March 27, 2024

What New Leaders Shouldn’t Do

I'm Melissa
I'm a Career and Leadership Coach for Women in Pharma/Biotech. I've been where you are, and I help you create the career you want without working more hours or settling for good enough.
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When taking on new responsibilities or stepping into a new leadership role, there are certain things I suggest you avoid doing.

On today’s episode of the podcast, I am sharing 6 subtle things that new leaders can do that seem harmless, but can negatively impact your effectiveness and even halt your career progression.

Tune in to find out what new leaders shouldn’t do and my advice for what to do instead.

What you’ll learn:

  • 6 subtle mistakes new leaders make that seem like a good idea but only make them less effective
  • How to fix it if you find yourself making any of the mistakes mentioned in this episode

Mentioned in this episode:


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Welcome to Your Worthy Career, a podcast for women in Pharma and Biotech with me, Melissa Lawrence. I am a certified career and leadership coach with a master’s in Organizational Psychology who has worked in talent and learning development in biotech to large pharma, from non-clinical to commercial. I help women in pharma and biotech create a career worthy of them. Whether you want to get clear on what you want, get a new job, get promoted, or be effective as a leader at any level, this is the place for you. Every week, you will get practical career strategies and mindset shifts to help you overcome the problems you experience at work so you can reach your goals feeling better than ever. Your up level begins now. 

Hello and welcome to this week’s episode of the podcast. How are you? I hope you are finishing up your first quarter strong. I cannot believe that we are already about one whole quarter into this new year. It is flying by. I’m so excited that I have some new things coming for you all, some surprises. And today we have this brand new episode on what new leaders shouldn’t do.

We talk about what you should do, best practices, but this is about what you might get caught up doing that you shouldn’t, that is actually holding you back. And this applies to you at any time in your career. I’m also working on some new elevated free resources for you outside of this podcast. So for those of you that are on my VIP email insider list, stay tuned for that because you are going to be the first to know how I’m up-leveling these emails and these resources that I’m going to be providing for you. I’m so excited. Are you ready to dig into today’s topic? I know I am. Let’s do it. I am going to share with you six different things that you should not do as a new leader, whether you’re moving into a leadership role at your current company, at a new company, or even if you’re taking on a more visible strategic role that doesn’t have direct report. No matter the type of leadership role, I’m going to share with you what to avoid so you can be effective, more productive, feel more confident, and really Excel in your leadership position. All right, number one, let your ego get in the way and assume you know what’s needed.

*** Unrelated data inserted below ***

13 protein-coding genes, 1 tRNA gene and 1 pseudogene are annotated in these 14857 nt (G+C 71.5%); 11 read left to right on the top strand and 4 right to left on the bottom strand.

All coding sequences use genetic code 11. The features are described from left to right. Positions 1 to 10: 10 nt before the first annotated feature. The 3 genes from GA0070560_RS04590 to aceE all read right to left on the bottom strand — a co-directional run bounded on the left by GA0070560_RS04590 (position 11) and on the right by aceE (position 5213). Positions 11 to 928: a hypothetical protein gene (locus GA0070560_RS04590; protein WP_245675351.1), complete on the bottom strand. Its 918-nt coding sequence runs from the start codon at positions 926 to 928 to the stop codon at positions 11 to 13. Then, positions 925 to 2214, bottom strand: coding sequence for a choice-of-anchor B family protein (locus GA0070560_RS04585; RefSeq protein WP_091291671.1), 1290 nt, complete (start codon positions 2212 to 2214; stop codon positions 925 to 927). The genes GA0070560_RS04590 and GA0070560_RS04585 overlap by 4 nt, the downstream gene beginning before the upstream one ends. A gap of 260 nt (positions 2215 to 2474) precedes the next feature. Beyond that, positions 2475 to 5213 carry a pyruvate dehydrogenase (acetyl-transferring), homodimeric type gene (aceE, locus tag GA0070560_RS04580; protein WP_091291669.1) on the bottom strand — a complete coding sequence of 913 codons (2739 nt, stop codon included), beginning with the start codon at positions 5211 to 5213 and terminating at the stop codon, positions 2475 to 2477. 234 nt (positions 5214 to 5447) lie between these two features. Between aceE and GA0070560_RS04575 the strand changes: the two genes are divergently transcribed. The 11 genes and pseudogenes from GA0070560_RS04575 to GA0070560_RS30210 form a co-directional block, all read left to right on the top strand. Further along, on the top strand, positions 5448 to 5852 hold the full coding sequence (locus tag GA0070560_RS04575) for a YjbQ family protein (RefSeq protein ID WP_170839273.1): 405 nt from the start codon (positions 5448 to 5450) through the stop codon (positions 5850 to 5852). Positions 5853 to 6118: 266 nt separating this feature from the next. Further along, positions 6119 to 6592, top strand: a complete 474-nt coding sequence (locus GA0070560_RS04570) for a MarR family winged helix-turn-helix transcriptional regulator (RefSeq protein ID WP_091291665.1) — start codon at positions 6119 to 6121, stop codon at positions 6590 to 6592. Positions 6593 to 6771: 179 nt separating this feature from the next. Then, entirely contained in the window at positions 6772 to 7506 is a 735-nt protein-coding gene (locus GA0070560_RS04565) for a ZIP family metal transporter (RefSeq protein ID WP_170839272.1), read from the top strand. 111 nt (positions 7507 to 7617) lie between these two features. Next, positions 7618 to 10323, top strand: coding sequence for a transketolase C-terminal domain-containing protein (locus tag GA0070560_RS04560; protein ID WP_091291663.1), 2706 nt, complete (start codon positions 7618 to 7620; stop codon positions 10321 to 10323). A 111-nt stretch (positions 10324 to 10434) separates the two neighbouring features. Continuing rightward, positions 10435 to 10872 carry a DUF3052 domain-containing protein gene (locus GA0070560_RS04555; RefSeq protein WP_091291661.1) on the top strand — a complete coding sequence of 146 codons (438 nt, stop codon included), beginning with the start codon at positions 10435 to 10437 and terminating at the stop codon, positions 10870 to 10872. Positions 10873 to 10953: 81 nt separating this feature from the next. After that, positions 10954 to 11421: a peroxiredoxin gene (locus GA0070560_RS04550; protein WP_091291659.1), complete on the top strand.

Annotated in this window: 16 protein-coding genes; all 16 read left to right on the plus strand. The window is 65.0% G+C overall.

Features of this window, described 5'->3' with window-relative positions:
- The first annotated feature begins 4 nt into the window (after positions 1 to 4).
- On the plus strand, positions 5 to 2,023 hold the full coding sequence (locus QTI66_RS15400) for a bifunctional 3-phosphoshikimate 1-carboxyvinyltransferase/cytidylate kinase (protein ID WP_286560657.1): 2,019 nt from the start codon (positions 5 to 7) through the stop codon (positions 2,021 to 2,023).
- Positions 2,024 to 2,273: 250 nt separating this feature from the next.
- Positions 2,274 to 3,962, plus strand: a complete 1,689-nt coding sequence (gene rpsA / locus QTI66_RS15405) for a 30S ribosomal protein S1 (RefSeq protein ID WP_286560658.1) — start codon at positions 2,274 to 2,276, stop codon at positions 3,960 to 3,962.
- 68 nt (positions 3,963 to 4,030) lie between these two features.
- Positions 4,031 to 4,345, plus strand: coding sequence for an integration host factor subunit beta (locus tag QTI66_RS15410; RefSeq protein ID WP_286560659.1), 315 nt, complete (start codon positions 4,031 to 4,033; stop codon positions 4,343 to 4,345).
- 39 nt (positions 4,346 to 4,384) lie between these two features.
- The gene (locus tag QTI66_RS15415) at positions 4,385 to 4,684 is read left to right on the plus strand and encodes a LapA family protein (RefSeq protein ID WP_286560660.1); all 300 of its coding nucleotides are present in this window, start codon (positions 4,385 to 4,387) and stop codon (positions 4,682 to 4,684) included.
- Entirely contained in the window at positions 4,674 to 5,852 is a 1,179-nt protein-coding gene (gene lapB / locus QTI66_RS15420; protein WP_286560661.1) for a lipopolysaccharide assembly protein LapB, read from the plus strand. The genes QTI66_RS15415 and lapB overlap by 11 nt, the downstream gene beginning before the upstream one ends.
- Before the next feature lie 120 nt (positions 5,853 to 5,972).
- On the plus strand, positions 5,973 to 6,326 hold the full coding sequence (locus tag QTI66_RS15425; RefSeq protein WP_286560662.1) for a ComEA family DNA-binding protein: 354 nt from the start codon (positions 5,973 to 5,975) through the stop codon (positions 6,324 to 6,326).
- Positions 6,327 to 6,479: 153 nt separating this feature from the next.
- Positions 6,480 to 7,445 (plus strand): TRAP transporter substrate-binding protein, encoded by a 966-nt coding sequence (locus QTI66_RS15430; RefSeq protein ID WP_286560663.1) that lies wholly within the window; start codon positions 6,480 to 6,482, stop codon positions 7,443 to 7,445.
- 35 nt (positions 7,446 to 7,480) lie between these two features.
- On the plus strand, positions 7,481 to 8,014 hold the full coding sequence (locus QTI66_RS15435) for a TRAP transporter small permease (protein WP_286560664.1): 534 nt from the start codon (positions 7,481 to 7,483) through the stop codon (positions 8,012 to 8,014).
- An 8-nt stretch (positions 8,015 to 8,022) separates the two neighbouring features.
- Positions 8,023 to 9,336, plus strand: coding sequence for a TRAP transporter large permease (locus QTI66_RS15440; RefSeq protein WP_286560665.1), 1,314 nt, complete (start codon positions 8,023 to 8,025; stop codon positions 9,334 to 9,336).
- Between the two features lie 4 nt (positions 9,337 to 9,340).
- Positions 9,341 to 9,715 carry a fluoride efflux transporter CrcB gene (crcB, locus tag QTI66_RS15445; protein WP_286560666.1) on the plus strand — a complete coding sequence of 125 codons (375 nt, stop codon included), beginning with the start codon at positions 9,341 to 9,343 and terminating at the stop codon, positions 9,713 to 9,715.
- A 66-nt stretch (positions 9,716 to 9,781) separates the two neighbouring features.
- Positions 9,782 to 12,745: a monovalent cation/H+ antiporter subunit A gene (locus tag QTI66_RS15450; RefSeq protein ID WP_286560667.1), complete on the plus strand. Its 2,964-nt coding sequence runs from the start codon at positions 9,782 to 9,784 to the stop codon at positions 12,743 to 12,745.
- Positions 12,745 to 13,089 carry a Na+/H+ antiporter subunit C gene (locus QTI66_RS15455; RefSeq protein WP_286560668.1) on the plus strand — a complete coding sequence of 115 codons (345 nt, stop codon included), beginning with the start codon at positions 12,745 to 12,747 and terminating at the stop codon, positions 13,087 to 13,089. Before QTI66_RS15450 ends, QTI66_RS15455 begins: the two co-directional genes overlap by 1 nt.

Now, I’m starting off strong with this one, so please bear with me. I’m not intending to offend anyone or call anyone out because this happens in a very subtle way. How I see this happen is when you have experience, education, good ideas, you know what works and you know what doesn’t work. A superpower that you might have, given all of your experience and talent, is going into a new situation and seeing what needs to change, what could be improved, how things could be more You can see those inefficiencies in the way things are done. You can see how maybe a new organizational structure would make things better. You see why deadlines aren’t being met and what those bottlenecks are, whatever it is. And yes, 100% you were hired to provide this expertise. But what some well-intentioned leaders can do is go in and assume they know the whole story. They may meet with their team, with their stakeholders, and then confirm. But they approach this conversation that they are having with bias, thinking they already know the answer, they already know the problem, and this can hurt you in the long run. Before making any changes, I suggest doing an in-depth analysis by getting stakeholder feedback, meeting with your team, maybe doing a start/stop/continue exercise, and most importantly, do these activities with an open mind.

Tap into curiosity. Don’t go into it with the bias or to validate what you already want to do. Assume that what you want to do isn’t even relevant. Just go into trying to find what that answer is. Apply a scientific mindset. You’re collecting the data, you’re not making conclusions just yet. Then when you identify changes you want to make, what will happen is you’ll be more likely to get buy-in and have a better change management experience because you weren’t being hasty. You did your due diligence, people felt heard, and a part of the decision to make the change. Number two, letting your doubt get in the way and being afraid to ask for help or ask questions. Now, this is almost on the other side of what I just talked about. Some people will go in hot and ready to make a splash, ready to make improvements, confident in what they’re doing. Others will want to demonstrate their expertise, make the changes, but they doubt themselves. They might worry they will make the wrong decisions, but they don’t want to ask their team, they don’t want to ask their team. They don’t want to have collaborative exercises or they’re asking for help or feedback because they’re worried that doing that will prevent them from being seen as a leader.